return self.store.city.city_name

    @country.getter
    def country(self):
        return self.store.city.country

    @property
    def doc_ref(self):
        return CTX.db.document(f"cityView/{self.store.city.doc_id}")

Document View

class MeetingSessionGet(Mediator):

    from onto import source, sink

    source = source.domain_model(Meeting)
    sink = sink.firestore()  # TODO: check variable resolution order

    @source.triggers.on_update
    @source.triggers.on_create
    def materialize_meeting_session(self, obj):
        meeting = obj
        assert isinstance(meeting, Meeting)

        def notify(obj):
            for ref in obj._view_refs:
                self.sink.emit(reference=ref, snapshot=obj.to_snapshot())

        _ = MeetingSession.get(
            doc_id=meeting.doc_id,
            once=False,
            f_notify=notify
        )
        # mediator.notify(obj=obj)

    @classmethod
    def start(cls):
        cls.source.start()

WebSocket View

class Demo(WsMediator):
    pass

mediator = Demo(view_model_cls=rainbow_vm,
                mutation_cls=None,
                namespace="/palette")

io = flask_socketio.SocketIO(app=app)

io.on_namespace(mediator)

Create Flask View

You can use a RestMediator to create a REST API. OpenAPI3 docs will be automatically generated in <site_url>/apidocs when you run _ = Swagger(app).

app = Flask(__name__)

class MeetingSessionRest(Mediator):

    # from onto import source, sink

    view_model_cls = MeetingSessionC

    rest = RestViewModelSource()

    @rest.route('/<doc_id>', methods=('GET',))
    def materialize_meeting_session(self, doc_id):

        meeting = Meeting.get(doc_id=doc_id)

        def notify(obj):
            d = obj.to_snapshot().to_dict()
            content = jsonify(d)
            self.rest.emit(content)

        _ = MeetingSessionC.get(
            doc_id=meeting.doc_id,
            once=False,
            f_notify=notify
        )

    # @rest.route('/', methods=('GET',))
    # def list_meeting_ids(self):
    #     return [meeting.to_snapshot().to_dict() for meeting in Meeting.all()]

    @classmethod
    def start(cls, app):
        cls.rest.start(app)

swagger = Swagger(app)

app.run(debug=True)

(currently under implementation)

Object Lifecycle

Once

Object created with cls.new -> Object exported with obj.to_view_dict.

Multi

Object created when a new domain model is created in database -> Object changed when underlying datasource changes -> Object calls self.notify

Typical ViewMediator Use Cases

Data flow direction is described as Source -> Sink. "Read" describes the flow of data where front end would find data in Sink useful. "Write" describes the flow of data where the Sink is the single source of truth.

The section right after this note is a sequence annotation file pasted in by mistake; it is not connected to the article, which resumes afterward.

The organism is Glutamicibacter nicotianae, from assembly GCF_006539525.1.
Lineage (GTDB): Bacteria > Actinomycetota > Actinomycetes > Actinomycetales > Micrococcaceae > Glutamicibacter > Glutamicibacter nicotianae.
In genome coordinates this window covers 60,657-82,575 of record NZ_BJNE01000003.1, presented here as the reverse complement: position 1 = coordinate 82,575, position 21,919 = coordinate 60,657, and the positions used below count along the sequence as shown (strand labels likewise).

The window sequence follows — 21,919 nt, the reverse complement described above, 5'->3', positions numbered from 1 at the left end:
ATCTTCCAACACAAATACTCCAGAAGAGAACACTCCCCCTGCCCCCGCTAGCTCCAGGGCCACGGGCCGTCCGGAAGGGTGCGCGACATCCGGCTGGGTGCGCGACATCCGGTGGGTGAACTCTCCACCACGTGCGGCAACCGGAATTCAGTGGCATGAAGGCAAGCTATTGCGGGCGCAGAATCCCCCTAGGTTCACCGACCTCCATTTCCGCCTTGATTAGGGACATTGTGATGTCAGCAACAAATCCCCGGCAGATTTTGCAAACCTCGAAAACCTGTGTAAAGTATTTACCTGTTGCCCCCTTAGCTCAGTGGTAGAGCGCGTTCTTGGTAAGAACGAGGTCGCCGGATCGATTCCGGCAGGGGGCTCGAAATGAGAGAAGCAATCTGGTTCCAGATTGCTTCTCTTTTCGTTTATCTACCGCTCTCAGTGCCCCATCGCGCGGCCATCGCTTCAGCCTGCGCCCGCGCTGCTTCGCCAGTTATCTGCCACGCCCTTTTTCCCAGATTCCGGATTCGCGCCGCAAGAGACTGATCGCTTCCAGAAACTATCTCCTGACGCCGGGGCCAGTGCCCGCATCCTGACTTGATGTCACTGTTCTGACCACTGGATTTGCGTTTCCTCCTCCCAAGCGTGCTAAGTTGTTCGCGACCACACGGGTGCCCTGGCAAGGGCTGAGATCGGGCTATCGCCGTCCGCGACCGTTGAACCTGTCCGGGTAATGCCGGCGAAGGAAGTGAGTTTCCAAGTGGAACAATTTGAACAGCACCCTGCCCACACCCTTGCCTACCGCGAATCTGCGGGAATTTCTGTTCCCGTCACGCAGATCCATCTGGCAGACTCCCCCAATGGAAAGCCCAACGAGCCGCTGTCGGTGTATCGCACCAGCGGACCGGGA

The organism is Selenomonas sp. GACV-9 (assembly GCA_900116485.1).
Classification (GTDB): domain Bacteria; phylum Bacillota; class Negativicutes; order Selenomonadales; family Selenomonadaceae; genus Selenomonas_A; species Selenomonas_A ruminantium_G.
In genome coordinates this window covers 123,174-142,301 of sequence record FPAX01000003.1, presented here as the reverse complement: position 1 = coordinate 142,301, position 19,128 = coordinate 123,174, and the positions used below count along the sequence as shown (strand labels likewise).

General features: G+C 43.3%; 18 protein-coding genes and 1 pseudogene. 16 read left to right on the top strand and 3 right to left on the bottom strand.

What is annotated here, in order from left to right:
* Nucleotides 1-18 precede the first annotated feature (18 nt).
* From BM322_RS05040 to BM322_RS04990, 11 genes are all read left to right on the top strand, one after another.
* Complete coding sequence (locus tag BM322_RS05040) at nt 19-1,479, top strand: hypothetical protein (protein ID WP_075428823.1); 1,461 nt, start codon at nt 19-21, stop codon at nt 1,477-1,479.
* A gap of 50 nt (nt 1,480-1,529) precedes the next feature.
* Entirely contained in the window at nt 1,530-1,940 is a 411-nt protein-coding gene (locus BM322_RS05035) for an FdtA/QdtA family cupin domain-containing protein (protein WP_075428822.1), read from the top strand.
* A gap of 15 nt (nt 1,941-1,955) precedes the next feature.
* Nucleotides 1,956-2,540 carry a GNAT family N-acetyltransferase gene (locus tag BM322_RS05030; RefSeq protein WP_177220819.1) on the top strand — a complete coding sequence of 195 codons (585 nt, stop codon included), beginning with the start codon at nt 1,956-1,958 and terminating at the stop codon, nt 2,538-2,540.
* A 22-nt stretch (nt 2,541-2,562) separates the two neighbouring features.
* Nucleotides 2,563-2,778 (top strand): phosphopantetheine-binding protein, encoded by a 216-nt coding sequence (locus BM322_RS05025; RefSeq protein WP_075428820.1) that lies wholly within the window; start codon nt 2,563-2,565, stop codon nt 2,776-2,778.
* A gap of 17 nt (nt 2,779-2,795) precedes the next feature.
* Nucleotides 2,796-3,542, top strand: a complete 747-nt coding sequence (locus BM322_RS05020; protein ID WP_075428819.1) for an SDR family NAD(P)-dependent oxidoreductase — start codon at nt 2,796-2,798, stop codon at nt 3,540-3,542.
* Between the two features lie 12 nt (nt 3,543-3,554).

Rest

Read: Request -> Response
Write: Request -> Document

  1. Front end sends HTTP request to Server
  2. Server queries datastore
  3. Server returns response

Query

Read: Document -> Document
Write: Document -> Document

  1. Datastore triggers update function
  2. Server rebuilds ViewModel that may be changed as a result
  3. Server saves newly built ViewModel to datastore

Query+Task

Read: Document -> Document
Write: Document -> Document

  1. Datastore triggers update function for document d at time t
  2. Server starts a transaction
  3. Server sets write_option to only allow commit if documents are last updated at time t (still under design)
  4. Server builds ViewModel with transaction
  5. Server saves ViewModel with transaction
  6. Server marks document d as processed (remove document or update a field)
  7. Server retries up to MAX_RETRIES from step 2 if precondition failed

WebSocket

Read: Document -> WebSocket Event
Write: WebSocket Event -> Document

  1. Front end subscribes to a ViewModel by sending a WebSocket event to server
  2. Server attaches listener to the result of the query
  3. Every time the result of the query is changed and consistent:
    1. Server rebuilds ViewModel that may be changed as a result
    2. Server publishes newly built ViewModel
  4. Front end ends the session
  5. Document listeners are released

Document

Read: Document -> Document
Write: Document -> Document

Comparisons

Rest Query Query+Task WebSocket Document
Guarantees ≤1 (At-Most-Once) ≥ 1 (At-Least-Once) =1[^1] (Exactly-Once) ≤1 (At-Most-Once) ≥ 1 (At-Least-Once)